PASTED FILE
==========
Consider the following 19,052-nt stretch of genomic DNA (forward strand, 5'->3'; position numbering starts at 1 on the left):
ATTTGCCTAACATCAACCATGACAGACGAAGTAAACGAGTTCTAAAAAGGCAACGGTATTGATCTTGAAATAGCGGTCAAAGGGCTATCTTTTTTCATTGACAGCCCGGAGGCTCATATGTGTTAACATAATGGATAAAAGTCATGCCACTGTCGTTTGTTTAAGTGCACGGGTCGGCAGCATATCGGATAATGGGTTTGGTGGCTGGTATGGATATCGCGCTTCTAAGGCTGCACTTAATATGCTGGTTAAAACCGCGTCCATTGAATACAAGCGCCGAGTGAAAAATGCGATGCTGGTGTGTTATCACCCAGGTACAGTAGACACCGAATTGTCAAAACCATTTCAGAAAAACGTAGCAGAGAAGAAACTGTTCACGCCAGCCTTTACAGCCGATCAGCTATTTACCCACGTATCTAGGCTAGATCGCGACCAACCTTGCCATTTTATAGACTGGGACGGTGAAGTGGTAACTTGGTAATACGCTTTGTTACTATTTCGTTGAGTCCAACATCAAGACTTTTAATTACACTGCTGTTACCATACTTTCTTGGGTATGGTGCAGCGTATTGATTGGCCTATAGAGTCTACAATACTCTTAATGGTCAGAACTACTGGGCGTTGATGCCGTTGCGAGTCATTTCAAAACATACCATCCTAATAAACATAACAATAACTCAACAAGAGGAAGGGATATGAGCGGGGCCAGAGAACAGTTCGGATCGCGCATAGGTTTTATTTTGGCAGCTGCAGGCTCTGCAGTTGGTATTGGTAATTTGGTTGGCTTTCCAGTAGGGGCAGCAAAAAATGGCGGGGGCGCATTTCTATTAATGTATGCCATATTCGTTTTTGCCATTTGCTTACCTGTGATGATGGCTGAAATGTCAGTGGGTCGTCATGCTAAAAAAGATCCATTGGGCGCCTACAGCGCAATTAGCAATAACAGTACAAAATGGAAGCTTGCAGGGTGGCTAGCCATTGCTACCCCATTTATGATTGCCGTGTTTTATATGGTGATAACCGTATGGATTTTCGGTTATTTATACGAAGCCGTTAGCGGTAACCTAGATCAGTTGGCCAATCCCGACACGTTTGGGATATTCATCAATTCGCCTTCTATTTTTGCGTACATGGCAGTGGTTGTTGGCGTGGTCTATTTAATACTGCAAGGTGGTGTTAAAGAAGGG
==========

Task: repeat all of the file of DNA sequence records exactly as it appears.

Consider the following 19,052-nt stretch of genomic DNA (forward strand, 5'->3'; position numbering starts at 1 on the left):
ATTTGCCTAACATCAACCATGACAGACGAAGTAAACGAGTTCTAAAAAGGCAACGGTATTGATCTTGAAATAGCGGTCAAAGGGCTATCTTTTTTCATTGACAGCCCGGAGGCTCATATGTGTTAACATAATGGATAAAAGTCATGCCACTGTCGTTTGTTTAAGTGCACGGGTCGGCAGCATATCGGATAATGGGTTTGGTGGCTGGTATGGATATCGCGCTTCTAAGGCTGCACTTAATATGCTGGTTAAAACCGCGTCCATTGAATACAAGCGCCGAGTGAAAAATGCGATGCTGGTGTGTTATCACCCAGGTACAGTAGACACCGAATTGTCAAAACCATTTCAGAAAAACGTAGCAGAGAAGAAACTGTTCACGCCAGCCTTTACAGCCGATCAGCTATTTACCCACGTATCTAGGCTAGATCGCGACCAACCTTGCCATTTTATAGACTGGGACGGTGAAGTGGTAACTTGGTAATACGCTTTGTTACTATTTCGTTGAGTCCAACATCAAGACTTTTAATTACACTGCTGTTACCATACTTTCTTGGGTATGGTGCAGCGTATTGATTGGCCTATAGAGTCTACAATACTCTTAATGGTCAGAACTACTGGGCGTTGATGCCGTTGCGAGTCATTTCAAAACATACCATCCTAATAAACATAACAATAACTCAACAAGAGGAAGGGATATGAGCGGGGCCAGAGAACAGTTCGGATCGCGCATAGGTTTTATTTTGGCAGCTGCAGGCTCTGCAGTTGGTATTGGTAATTTGGTTGGCTTTCCAGTAGGGGCAGCAAAAAATGGCGGGGGCGCATTTCTATTAATGTATGCCATATTCGTTTTTGCCATTTGCTTACCTGTGATGATGGCTGAAATGTCAGTGGGTCGTCATGCTAAAAAAGATCCATTGGGCGCCTACAGCGCAATTAGCAATAACAGTACAAAATGGAAGCTTGCAGGGTGGCTAGCCATTGCTACCCCATTTATGATTGCCGTGTTTTATATGGTGATAACCGTATGGATTTTCGGTTATTTATACGAAGCCGTTAGCGGTAACCTAGATCAGTTGGCCAATCCCGACACGTTTGGGATATTCATCAATTCGCCTTCTATTTTTGCGTACATGGCAGTGGTTGTTGGCGTGGTCTATTTAATACTGCAAGGTGGTGTTAAAGAAGGG